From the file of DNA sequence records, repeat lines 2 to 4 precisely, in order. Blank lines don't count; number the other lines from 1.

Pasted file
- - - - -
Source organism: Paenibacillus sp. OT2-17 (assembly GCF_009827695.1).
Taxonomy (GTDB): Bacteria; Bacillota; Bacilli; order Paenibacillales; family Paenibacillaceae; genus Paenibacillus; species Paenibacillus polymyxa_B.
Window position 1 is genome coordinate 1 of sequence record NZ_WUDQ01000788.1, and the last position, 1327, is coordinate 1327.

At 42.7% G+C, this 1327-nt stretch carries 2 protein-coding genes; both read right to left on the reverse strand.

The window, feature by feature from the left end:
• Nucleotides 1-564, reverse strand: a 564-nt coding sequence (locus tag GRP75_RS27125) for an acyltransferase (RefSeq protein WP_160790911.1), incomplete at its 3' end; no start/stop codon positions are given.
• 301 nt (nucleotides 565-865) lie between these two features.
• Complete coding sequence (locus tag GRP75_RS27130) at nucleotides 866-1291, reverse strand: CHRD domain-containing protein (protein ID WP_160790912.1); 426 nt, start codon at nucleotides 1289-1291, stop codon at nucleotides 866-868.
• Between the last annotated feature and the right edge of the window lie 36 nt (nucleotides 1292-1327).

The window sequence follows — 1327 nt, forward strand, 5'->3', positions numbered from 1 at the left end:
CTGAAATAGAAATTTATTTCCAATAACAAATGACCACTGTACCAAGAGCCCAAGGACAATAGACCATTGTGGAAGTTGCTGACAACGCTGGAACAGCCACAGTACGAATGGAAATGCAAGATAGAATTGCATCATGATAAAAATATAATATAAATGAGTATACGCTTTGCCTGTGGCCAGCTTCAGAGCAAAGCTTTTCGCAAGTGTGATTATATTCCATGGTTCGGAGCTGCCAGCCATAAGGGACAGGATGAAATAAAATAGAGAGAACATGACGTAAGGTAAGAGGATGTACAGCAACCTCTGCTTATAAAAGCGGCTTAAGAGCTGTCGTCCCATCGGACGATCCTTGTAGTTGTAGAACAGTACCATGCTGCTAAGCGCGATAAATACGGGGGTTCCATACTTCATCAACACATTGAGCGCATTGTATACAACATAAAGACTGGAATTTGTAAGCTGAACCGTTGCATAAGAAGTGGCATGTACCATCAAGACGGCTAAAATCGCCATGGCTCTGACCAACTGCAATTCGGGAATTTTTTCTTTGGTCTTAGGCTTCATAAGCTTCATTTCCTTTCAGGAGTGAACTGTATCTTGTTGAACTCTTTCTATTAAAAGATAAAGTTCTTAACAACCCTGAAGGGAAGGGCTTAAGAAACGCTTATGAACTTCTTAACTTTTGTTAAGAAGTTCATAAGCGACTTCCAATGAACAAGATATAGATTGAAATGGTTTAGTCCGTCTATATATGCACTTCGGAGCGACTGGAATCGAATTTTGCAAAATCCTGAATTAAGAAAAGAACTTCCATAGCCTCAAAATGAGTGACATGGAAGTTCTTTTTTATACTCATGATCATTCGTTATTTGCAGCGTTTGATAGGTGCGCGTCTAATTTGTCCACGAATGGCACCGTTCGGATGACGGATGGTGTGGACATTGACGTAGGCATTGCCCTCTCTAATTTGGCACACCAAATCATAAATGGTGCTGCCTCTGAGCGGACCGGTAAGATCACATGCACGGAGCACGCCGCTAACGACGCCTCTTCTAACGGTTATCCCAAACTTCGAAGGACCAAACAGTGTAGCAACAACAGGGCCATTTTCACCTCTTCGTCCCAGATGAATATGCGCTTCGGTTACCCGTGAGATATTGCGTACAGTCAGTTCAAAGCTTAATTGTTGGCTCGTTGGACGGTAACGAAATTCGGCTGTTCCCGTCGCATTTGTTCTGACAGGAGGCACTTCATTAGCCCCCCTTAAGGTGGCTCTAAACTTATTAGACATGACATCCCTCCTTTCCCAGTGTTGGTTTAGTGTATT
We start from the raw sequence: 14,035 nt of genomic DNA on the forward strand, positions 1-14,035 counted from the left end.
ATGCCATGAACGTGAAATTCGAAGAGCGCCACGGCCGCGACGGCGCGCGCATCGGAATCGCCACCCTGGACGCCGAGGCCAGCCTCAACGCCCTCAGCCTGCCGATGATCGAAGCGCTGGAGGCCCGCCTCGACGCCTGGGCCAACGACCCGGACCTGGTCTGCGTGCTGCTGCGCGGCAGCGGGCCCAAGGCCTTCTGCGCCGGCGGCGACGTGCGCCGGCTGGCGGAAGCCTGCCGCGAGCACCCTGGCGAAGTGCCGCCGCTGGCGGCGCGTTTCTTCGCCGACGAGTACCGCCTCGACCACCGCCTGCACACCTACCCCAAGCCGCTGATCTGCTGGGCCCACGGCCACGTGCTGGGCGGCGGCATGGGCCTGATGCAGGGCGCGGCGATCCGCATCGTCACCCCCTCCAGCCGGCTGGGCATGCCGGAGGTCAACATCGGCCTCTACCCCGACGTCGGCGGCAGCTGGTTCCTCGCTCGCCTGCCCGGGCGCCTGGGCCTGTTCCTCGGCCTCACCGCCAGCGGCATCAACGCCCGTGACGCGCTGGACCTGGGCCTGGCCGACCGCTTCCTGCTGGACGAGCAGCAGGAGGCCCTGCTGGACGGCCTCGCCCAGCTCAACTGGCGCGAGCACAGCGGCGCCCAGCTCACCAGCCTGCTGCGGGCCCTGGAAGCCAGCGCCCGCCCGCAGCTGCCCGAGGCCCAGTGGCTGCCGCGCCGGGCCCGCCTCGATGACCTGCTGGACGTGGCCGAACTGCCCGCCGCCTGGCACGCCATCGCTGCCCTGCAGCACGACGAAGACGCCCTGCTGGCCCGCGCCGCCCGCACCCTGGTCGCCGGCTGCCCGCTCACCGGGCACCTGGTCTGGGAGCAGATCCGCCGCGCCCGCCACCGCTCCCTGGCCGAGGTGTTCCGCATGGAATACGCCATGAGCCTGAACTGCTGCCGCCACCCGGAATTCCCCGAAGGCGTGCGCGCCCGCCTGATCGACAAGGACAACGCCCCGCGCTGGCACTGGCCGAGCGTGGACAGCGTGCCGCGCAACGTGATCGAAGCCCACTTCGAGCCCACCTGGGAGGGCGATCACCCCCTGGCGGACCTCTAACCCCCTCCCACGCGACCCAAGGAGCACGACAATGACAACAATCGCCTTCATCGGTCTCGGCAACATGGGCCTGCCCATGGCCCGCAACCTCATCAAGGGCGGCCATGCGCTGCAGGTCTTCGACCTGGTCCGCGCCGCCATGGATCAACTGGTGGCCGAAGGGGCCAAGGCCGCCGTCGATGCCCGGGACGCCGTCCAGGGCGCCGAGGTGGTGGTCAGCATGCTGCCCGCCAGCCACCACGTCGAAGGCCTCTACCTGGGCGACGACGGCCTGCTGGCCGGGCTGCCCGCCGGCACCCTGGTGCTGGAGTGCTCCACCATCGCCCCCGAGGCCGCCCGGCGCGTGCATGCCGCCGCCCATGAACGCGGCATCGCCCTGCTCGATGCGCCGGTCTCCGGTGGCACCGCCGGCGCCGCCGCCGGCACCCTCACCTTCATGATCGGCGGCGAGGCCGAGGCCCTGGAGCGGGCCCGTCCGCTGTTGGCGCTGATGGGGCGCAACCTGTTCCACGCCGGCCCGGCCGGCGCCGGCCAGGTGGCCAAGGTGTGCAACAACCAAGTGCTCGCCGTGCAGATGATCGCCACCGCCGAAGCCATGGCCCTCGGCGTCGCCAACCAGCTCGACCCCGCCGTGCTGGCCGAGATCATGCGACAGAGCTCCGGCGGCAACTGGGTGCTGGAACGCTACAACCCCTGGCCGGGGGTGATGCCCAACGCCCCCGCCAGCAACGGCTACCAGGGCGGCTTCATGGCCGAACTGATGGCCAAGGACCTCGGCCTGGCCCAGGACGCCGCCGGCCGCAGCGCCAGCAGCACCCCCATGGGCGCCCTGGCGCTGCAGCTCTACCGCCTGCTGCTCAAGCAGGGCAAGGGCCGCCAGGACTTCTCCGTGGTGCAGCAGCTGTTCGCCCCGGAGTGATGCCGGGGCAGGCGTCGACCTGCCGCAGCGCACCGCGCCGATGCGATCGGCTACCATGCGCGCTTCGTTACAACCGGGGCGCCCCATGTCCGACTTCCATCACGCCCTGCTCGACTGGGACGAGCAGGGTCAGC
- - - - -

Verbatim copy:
Taxonomy (GTDB): Bacteria; Bacillota; Bacilli; order Paenibacillales; family Paenibacillaceae; genus Paenibacillus; species Paenibacillus polymyxa_B.
Window position 1 is genome coordinate 1 of sequence record NZ_WUDQ01000788.1, and the last position, 1327, is coordinate 1327.

At 42.7% G+C, this 1327-nt stretch carries 2 protein-coding genes; both read right to left on the reverse strand.